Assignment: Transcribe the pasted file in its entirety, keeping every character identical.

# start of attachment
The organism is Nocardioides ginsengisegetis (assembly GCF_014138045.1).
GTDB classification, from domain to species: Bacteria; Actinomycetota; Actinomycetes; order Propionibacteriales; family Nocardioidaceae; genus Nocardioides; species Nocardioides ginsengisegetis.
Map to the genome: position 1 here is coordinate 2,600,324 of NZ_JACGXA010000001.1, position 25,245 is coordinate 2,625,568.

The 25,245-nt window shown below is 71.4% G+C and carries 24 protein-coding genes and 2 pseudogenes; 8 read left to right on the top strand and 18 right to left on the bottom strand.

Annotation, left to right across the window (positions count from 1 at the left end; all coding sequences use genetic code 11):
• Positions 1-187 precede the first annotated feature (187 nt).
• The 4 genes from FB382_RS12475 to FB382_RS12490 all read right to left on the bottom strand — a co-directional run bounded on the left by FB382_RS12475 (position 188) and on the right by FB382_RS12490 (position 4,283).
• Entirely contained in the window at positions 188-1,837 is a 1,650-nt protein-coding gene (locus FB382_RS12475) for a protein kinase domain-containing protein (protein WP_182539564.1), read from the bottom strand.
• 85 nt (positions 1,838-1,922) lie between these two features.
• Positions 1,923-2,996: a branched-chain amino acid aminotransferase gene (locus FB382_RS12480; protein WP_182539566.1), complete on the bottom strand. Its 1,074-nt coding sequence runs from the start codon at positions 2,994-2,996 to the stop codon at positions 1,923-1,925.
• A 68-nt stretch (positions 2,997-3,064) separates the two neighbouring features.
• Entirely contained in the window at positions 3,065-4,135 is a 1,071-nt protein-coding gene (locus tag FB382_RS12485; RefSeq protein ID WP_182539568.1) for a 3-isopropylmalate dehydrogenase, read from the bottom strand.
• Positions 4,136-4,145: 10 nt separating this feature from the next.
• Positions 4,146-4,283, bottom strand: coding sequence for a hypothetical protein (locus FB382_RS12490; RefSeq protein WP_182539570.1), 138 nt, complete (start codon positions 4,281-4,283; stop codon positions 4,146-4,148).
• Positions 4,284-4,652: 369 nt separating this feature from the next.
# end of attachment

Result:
The organism is Nocardioides ginsengisegetis (assembly GCF_014138045.1).
GTDB classification, from domain to species: Bacteria; Actinomycetota; Actinomycetes; order Propionibacteriales; family Nocardioidaceae; genus Nocardioides; species Nocardioides ginsengisegetis.
Map to the genome: position 1 here is coordinate 2,600,324 of NZ_JACGXA010000001.1, position 25,245 is coordinate 2,625,568.

The 25,245-nt window shown below is 71.4% G+C and carries 24 protein-coding genes and 2 pseudogenes; 8 read left to right on the top strand and 18 right to left on the bottom strand.

Annotation, left to right across the window (positions count from 1 at the left end; all coding sequences use genetic code 11):
• Positions 1-187 precede the first annotated feature (187 nt).
• The 4 genes from FB382_RS12475 to FB382_RS12490 all read right to left on the bottom strand — a co-directional run bounded on the left by FB382_RS12475 (position 188) and on the right by FB382_RS12490 (position 4,283).
• Entirely contained in the window at positions 188-1,837 is a 1,650-nt protein-coding gene (locus FB382_RS12475) for a protein kinase domain-containing protein (protein WP_182539564.1), read from the bottom strand.
• 85 nt (positions 1,838-1,922) lie between these two features.
• Positions 1,923-2,996: a branched-chain amino acid aminotransferase gene (locus FB382_RS12480; protein WP_182539566.1), complete on the bottom strand. Its 1,074-nt coding sequence runs from the start codon at positions 2,994-2,996 to the stop codon at positions 1,923-1,925.
• A 68-nt stretch (positions 2,997-3,064) separates the two neighbouring features.
• Entirely contained in the window at positions 3,065-4,135 is a 1,071-nt protein-coding gene (locus tag FB382_RS12485; RefSeq protein ID WP_182539568.1) for a 3-isopropylmalate dehydrogenase, read from the bottom strand.
• Positions 4,136-4,145: 10 nt separating this feature from the next.
• Positions 4,146-4,283, bottom strand: coding sequence for a hypothetical protein (locus FB382_RS12490; RefSeq protein WP_182539570.1), 138 nt, complete (start codon positions 4,281-4,283; stop codon positions 4,146-4,148).
• Positions 4,284-4,652: 369 nt separating this feature from the next.